Limebird Book Club: Review of Cosmos

by limebirdlaura

A book, too, can be a star, a living fire to lighten the darkness, leading out into the expanding universe. — Madeleine L’Engle

It was just a lucky accident that I stumbled upon this quote shortly after finishing Carl Sagan’s Cosmos. I’ve always said if only I could understand math and science better, I’d be an astronomer. I can grasp the basics, but you start getting into hardcore physics and my eyes begin to gloss over. Which is precisely what happened when I attempted to read Stephen Hawking’s A Brief History of Time.

I love astronomy. By day my head is in the clouds, by night the stars. I’ve read books on the planets and the universe before, and always want to read more. So one sleepless night I thought hey, why not give a Hawking book a go. It was interesting, don’t get me wrong, I just couldn’t grasp everything that he was talking about. So I went to ye ole trusty Google and did some poking around until I came across something a little more digestible – Cosmos.

Now, before your eyes gloss over and you check out on me, hear me out. I know this isn’t an awesome adventure about boy wizards or an old gunslinger or rum loving pirates, but it is still interesting. Cosmos gives us a history of astronomy and the universe. I found it interesting because not only do we get a peek into the history of our world – from what we are made of to the rulers and scientists throughout time. But we also get a lesson in what’s out there in our universe.

This book was published in 1985 – so we have made many astronomical discoveries since then. It still refers to Pluto as a planet, and fantasizes about future Mars rover missions. But it is engaging and provocative. You can tell Sagan loves astronomy, and you can feel the enthusiasm in his writing. Admittedly there are some examples of physics that went a bit over my head, but those passages are brief and seldom.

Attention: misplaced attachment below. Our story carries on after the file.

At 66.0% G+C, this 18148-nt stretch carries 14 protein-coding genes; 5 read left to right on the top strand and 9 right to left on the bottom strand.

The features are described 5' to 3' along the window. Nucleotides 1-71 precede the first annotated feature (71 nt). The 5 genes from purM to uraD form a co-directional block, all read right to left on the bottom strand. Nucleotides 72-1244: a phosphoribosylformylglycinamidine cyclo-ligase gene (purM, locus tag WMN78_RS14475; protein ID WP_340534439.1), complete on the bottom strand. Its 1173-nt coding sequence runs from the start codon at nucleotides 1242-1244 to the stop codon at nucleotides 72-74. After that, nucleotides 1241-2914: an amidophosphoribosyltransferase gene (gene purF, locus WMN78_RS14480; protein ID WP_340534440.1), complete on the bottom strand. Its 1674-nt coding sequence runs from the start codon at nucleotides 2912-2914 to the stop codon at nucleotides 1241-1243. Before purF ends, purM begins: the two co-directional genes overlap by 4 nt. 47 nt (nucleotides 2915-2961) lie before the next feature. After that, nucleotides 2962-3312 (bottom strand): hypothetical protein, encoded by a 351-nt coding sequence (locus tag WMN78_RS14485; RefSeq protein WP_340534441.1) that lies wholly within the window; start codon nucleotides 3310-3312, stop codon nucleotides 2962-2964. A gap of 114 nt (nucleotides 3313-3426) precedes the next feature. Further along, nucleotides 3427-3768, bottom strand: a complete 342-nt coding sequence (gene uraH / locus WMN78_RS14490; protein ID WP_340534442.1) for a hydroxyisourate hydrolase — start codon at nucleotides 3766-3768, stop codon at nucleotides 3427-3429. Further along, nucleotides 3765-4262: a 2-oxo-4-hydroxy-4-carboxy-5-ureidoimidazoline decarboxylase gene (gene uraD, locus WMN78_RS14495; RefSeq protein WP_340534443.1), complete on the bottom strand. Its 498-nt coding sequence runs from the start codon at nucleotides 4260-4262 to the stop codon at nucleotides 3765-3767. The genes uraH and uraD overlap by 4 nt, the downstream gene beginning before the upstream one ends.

Also, never forget – one thing a writer can never do too much of is research-research-research! So next time you find yourself hunkering down to write an epic space battle royale, but find that you’re sorely lacking in the mechanics of what lies beyond our glorious atmosphere…give Cosmos a go!

What are your favorite non-fiction books? 


9 Comments to “Limebird Book Club: Review of Cosmos”

  1. Ooo great review Laura, this has really piqued my interest. Well, I don’t tend to read a lot of non-fiction like this, because I do a lot of reading for work, but that’s mainly Digital Marketing stuff. This has inspired me to look at more non-fiction works though, thanks!

    • Sorry about the delay, I was out of town at a convention, but took in some writing seminars too!

      I can see wanting to get away from non-fic if you’re reading it all day anyway!

  2. Triangle, The Fire That Changed America by David von Drehle and Lusitania: An Epic Tragedy by Diana Preston. I like history books that make you feel as if you’re there, and these two books did an exceptional job.

  3. Brian Greene does a good job of making cosmology understandable, too, especially with concepts like string theory and multiple universes. In grade school, my best friend and I were going to be astronomers…. Well, I did stick with a field that begins with an “A.” 😉

    • I was the same way in grade school, anytime we had to write a report about what we were going to be when we grew up I was writing about being an astronaught 😀

  4. Carl Sagan wrote so clearly for us non-astronomers out there. I remember being inspired by the Cosmos TV series in 1980 when it was first broadcast (I now own both the book and the DVD). Sagan was a prolific writer and I would recommend that you search out more (I would particularly recommend Broca’s Brain: Reflections on the Romance of Science and The Dragons of Eden: Speculations on the Evolution of Human Intelligence (which actually won the Pulitzer Prize).

    As for my own recommendations? How about Trick or Treatment? Alternative Medicine on Trial by by Simon Singh and Edzard Ernst; Fidel Castro: My Life: A Spoken Autobiography with Ignacio Ramonet; Bad Ideas? An Arresting History of Our Inventions by Robert Winston; and Freedom Next Time? by John Pilger?

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